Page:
• Such a shame about the heat wave. We were there two years ago in the middle of August and had very comfortable weather, with the exception of one overcast day and a light rain which interfered with photos. Shoes on the Danube is quite a moving tribute to victims of the holocaust, and the synagogue was also a highlight of our trip. Just around the corner from the synagogue is a wonderful restaurant; the Blue Rose, which serves authentic and very inexpensive Hungarian food. I mention that for your readers who might be traveling to Budapest in the future. We walked across the Chain Bridge and climbed a gazillion steps to the castle, which I recall being quite taxing. I suppose that might have been out of the question in that heat, or maybe you took the funicular??. Anyway, really enjoyed reliving my experience in Budapest through your post. Where to next??

    • Oh yes, we climbed those gazillion steps! We did it backwards, we climbed up and rode the funicular down! 🙂 But, we headed to the palace before the intense heat of the day, so the stairs weren’t too deadly and we always had water with us.

      Thanks for the tip about the Blue Rose. We also enjoyed a fantastic Hungarian buffet at the Trofea Grill right at the end of the Margaret Bridge, but we ate way too much food, but oh man it was good!

      We are currently in Ljubljana.

  • I know exactly what you mean when you write about the lessons that travels teaches us and those times when the history we’ve learned comes together with a place we’re visiting into a powerful, “It happened right here!” moment. Your visit to the synagogue and tour with the guide who hadn’t been told he was Jewish until he was 15 reminded me of reading “Prague Winter” by Madeleine Albright who wrote she didn’t find out she was Jewish and that members of her family were murdered in the Holocaust until she was vetted by Congress for the US Secretary of State post. How sad to have to hide a whole family history and religious heritage in order to survive. The Shoe Memorial” is so starkly simple and yet, so damn heartbreaking.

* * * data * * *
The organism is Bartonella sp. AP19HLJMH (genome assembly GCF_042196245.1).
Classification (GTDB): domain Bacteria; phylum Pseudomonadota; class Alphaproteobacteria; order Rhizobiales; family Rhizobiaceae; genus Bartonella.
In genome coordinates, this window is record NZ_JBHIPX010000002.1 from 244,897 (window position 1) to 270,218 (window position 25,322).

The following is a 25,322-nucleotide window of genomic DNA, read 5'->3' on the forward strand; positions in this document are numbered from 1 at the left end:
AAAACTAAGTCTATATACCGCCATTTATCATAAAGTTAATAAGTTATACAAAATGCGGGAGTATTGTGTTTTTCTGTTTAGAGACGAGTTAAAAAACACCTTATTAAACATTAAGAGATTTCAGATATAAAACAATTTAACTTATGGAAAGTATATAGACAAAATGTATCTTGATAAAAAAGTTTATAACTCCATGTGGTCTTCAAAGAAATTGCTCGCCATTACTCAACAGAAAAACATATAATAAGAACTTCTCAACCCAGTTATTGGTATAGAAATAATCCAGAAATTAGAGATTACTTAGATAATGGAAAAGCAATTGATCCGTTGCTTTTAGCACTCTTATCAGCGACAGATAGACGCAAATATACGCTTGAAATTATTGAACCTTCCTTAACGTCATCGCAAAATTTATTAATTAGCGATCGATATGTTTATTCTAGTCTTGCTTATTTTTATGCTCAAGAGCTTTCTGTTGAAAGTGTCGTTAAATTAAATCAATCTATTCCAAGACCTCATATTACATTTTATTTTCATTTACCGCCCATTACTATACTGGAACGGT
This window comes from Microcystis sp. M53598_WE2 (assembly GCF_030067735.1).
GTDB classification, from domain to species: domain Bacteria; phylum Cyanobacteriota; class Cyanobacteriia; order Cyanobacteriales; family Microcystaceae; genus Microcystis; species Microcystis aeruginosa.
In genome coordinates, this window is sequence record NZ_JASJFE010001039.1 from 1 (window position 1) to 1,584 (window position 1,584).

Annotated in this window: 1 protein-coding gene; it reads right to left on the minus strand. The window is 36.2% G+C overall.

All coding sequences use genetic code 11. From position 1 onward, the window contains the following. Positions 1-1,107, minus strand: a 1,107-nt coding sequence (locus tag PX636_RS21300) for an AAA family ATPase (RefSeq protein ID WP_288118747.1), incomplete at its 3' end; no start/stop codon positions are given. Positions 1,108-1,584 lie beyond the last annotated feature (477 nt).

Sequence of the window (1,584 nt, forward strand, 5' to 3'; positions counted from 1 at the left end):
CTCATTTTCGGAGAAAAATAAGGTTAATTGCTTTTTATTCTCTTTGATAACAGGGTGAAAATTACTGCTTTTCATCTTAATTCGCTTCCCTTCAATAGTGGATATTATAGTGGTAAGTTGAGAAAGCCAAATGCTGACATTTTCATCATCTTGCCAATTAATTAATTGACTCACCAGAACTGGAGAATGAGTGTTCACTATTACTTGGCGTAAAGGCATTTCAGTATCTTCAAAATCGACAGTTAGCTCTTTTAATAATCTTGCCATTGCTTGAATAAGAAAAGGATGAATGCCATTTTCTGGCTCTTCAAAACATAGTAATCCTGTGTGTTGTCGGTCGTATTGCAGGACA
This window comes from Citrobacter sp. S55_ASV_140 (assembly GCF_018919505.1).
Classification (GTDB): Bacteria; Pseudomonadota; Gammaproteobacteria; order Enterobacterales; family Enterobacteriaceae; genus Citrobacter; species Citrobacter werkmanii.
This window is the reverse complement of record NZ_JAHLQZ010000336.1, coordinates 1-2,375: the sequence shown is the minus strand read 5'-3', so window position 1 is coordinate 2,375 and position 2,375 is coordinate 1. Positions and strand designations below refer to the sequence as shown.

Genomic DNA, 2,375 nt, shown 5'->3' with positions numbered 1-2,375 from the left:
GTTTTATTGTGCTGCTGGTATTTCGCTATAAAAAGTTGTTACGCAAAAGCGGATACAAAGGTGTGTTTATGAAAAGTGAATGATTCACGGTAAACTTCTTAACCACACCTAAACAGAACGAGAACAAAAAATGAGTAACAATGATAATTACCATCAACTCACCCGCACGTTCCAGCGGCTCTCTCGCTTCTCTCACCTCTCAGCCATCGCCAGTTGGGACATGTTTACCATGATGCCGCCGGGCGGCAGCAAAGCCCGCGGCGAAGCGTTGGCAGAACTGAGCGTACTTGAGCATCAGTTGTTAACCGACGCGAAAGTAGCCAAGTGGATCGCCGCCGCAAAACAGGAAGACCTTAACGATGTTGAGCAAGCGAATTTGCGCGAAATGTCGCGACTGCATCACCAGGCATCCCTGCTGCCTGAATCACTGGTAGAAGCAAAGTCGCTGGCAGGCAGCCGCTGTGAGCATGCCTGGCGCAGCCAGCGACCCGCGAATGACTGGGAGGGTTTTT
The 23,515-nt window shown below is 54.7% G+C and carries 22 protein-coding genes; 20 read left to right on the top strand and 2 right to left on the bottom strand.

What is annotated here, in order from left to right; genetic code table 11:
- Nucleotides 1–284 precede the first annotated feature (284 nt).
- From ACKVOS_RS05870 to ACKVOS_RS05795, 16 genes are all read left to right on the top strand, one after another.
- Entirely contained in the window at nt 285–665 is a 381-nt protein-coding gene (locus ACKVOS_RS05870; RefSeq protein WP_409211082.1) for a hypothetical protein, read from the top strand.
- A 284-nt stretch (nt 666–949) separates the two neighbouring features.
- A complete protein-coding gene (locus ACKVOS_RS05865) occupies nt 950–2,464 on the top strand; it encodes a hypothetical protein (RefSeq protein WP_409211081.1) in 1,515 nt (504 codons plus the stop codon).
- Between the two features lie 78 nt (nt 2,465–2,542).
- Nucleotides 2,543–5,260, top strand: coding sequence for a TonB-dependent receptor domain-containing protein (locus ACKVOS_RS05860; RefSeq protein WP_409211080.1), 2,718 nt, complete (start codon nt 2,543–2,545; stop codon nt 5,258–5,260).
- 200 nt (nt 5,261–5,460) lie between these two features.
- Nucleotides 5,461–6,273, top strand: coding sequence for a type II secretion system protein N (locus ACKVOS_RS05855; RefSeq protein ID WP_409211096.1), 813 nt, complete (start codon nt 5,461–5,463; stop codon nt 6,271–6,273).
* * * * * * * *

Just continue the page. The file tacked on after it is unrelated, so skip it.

Anita @ No Particular Place To Go recently posted…A Rant-A-Thon From a US and a Canadian Expat: Bureaucratic ContortionsMy Profile

    • Yes. Sometimes I look at Abi and embrace the moment, such as we’re cruising on the Danube River, or we’re riding a train through the Slovenian countryside or, more powerful moments such as standing on the bank of the Danube next to the shoes and bearing witness. I’m an avid reader, but when possible walking in the path of those who walked before us is the greatest teacher.

  • I felt the heat from here Patti….well done for persevering. I have never visited Budapest, it is on my list. I will take note of your advice and visit it in the shoulder season. I enjoyed your video of the Danube cruise, will definitely want to do that
    Gilda Baxter recently posted…Thoughts On Early RetirementMy Profile

Leave a Reply

Your email address will not be published. Required fields are marked *

CommentLuv badge


We are Patti and Abi. We retired early to live a simpler life, travel the world and hopefully, inspire others to redefine retirement.

 

2 years, 321 days ago!

 

 

 

 

Featured On